Parks and Recreation plan focuses on accessibility, sprucing up amenities
By Ty Johnson
Published in News on January 22, 2013 1:46 PM
When the Goldsboro City Council takes a second look at the revamped Parks and Recreation Master Plan during tonight's meeting, it will be considering the future of a department working to keep pace in an industry that has seen dozens of new mandates concerning inclusion and accessibility in recent years.
Parks and Recreation Director Scott Barnard said the master plan, which was put together at a bargain price by consultants with the state's Recreation Resources Service, focuses mostly on modernizing the city's parks and recreation centers for the sake of safety and meeting Americans with Disabilities Act standards enacted in 2009.
The plan identifies the department's specific needs through 2017 and a vision for beyond, calling for substantial investment into accessibility, especially through sidewalks and paths among park amenities within the city's park system.
The plan was put together based on public input from more than a dozen meetings over a three-month period and calls for enhanced maintenance were prevalent, Barnard said, noting that residents asked for more flowers and more detailed landscaping.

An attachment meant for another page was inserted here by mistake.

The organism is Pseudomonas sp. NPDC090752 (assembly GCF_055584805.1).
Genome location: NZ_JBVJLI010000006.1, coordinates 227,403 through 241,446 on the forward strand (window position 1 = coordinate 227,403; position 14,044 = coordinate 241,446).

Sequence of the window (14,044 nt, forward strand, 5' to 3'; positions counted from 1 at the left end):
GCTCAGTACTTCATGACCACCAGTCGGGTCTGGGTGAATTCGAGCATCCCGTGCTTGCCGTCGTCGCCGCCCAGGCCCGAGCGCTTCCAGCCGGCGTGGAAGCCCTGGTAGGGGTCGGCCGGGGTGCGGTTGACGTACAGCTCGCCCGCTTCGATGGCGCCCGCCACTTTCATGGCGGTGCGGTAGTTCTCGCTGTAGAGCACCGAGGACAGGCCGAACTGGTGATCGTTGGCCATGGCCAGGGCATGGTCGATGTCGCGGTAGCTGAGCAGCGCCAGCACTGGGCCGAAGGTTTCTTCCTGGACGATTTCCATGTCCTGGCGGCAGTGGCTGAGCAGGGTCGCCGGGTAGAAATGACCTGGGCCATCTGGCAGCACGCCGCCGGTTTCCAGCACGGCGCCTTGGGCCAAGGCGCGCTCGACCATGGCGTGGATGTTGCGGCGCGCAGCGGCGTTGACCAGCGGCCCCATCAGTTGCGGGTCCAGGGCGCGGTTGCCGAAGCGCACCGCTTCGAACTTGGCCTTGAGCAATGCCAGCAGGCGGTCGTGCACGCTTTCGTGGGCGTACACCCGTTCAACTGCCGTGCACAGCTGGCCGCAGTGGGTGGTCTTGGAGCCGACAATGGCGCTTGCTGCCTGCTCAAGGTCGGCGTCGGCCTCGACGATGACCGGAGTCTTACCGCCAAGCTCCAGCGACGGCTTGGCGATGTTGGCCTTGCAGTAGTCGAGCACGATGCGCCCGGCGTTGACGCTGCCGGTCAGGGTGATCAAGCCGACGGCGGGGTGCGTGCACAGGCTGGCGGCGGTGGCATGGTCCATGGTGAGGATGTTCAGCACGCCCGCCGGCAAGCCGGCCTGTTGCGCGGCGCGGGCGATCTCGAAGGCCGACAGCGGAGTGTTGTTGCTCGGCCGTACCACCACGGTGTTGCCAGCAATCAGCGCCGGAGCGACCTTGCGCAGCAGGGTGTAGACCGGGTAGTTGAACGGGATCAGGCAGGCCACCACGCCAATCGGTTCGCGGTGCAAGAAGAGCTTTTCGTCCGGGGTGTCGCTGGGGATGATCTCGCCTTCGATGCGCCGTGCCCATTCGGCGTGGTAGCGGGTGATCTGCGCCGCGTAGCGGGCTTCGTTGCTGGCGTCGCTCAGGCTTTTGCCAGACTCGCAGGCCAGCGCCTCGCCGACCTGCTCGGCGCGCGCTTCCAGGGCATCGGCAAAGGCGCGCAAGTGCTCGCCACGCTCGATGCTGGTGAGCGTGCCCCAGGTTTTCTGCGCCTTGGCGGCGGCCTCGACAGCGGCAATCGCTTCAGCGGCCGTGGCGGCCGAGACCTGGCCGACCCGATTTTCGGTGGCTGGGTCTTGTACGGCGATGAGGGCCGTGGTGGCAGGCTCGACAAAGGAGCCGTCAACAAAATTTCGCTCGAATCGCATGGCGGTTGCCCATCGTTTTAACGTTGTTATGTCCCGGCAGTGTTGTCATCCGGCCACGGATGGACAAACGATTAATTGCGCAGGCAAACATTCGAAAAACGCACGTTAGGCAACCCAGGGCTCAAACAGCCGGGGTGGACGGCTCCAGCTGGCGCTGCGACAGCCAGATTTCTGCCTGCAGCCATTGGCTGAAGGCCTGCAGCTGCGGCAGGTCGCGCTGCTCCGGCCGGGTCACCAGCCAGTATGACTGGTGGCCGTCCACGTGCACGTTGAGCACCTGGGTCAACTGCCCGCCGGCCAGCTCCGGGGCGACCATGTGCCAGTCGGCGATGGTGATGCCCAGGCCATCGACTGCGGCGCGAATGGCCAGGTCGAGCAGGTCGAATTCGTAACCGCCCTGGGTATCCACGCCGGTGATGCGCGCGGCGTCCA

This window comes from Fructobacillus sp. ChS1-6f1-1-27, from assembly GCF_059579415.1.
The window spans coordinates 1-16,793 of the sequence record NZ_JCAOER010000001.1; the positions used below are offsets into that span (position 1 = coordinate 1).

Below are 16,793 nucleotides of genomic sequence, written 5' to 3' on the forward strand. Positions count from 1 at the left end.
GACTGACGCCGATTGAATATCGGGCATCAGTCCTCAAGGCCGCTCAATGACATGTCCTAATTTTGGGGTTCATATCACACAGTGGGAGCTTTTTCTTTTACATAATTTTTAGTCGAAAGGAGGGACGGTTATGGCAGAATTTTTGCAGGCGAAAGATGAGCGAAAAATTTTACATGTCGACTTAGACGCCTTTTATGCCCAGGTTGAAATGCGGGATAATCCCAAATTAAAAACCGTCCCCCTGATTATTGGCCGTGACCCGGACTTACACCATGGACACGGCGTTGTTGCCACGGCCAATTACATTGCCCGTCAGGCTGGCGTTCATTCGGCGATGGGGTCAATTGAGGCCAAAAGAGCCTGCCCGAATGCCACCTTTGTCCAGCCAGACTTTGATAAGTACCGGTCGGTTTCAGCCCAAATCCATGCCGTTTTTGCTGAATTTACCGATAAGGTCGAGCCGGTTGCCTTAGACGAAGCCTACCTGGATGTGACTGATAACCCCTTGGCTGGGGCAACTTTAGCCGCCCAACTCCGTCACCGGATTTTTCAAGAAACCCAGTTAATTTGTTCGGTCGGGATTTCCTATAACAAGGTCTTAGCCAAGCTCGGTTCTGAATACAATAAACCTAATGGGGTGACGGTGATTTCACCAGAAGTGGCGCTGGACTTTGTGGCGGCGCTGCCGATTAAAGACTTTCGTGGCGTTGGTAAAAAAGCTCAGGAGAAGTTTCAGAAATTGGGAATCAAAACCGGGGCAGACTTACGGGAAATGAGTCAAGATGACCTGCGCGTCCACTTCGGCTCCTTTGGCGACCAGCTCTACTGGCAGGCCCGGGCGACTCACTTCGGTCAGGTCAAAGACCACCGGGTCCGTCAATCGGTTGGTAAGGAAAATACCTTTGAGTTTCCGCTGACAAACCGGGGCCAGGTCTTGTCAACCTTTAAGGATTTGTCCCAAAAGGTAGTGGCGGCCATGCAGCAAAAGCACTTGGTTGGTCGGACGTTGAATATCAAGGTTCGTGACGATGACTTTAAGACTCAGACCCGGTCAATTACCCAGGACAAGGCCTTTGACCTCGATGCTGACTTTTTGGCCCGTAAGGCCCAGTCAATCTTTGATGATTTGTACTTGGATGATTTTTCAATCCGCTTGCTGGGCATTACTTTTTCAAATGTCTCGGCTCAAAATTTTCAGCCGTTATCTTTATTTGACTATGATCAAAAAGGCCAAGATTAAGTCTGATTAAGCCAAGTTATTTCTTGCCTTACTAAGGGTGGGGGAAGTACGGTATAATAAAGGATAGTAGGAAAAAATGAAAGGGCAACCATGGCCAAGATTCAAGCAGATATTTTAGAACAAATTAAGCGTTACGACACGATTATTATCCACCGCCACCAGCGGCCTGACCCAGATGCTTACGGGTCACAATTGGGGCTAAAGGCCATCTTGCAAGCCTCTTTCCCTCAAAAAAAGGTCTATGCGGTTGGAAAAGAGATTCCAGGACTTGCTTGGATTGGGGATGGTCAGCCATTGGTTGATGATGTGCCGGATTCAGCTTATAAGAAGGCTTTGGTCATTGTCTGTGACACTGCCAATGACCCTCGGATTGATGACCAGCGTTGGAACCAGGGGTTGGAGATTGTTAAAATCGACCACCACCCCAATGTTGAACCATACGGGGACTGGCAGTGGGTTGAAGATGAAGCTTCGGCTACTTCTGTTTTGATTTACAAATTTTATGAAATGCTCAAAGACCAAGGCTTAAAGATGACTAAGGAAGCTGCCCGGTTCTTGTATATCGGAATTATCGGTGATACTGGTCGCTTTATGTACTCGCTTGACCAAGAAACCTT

"Folks aren't dissatisfied with the number of parks or size of the parks, they're just not maintained to the level they want. They want it to feel park-like," he said.
Barnard pointed out that parks in bigger cities boast meticulously manicured lawns and garden areas that create a relaxing environment.
The plan envisions the city investing more than $500,000 in park maintenance, renovation and development over the next five years for a total, five-year investment of a little less than $3.5 million.
Barnard said the schedule isn't rigid, but that certain enhancements, especially to make the entire park system ADA-compliant, should be prioritized.
"Eighteen months ago the ADA got teeth," he said. "It used to be guidelines, now it's legislated and with deadlines."
Not having correct playground surfacing and the lack of paths to playgrounds, bathrooms and other amenities, including Herman Park's tennis courts, are in violation of the act, he said.
After addressing those concerns, Barnard said investments into new projects -- wayfinding signage, greenways and a downtown park -- can be discussed.
Just because the plan has yet to be approved doesn't mean his staff isn't already working toward some of its goals, though, he said.
Public meetings concerning the new W.A. Foster Recreation Center will likely be held before March as the department selects a contractor and begins evaluating needs, options and prices for the center, which will be built at Mina Weil Park.
Barnard said concerns voiced by residents about the traffic impact the new center would have on House Street could possibly be remedied during the process, as some contractors have suggested a new entrance to the center and park from John Street.
The master plan was tabled during the council's Jan. 7 meeting and tonight will be discussed during the council work session, which begins at 5:30 p.m. in the City Hall Annex.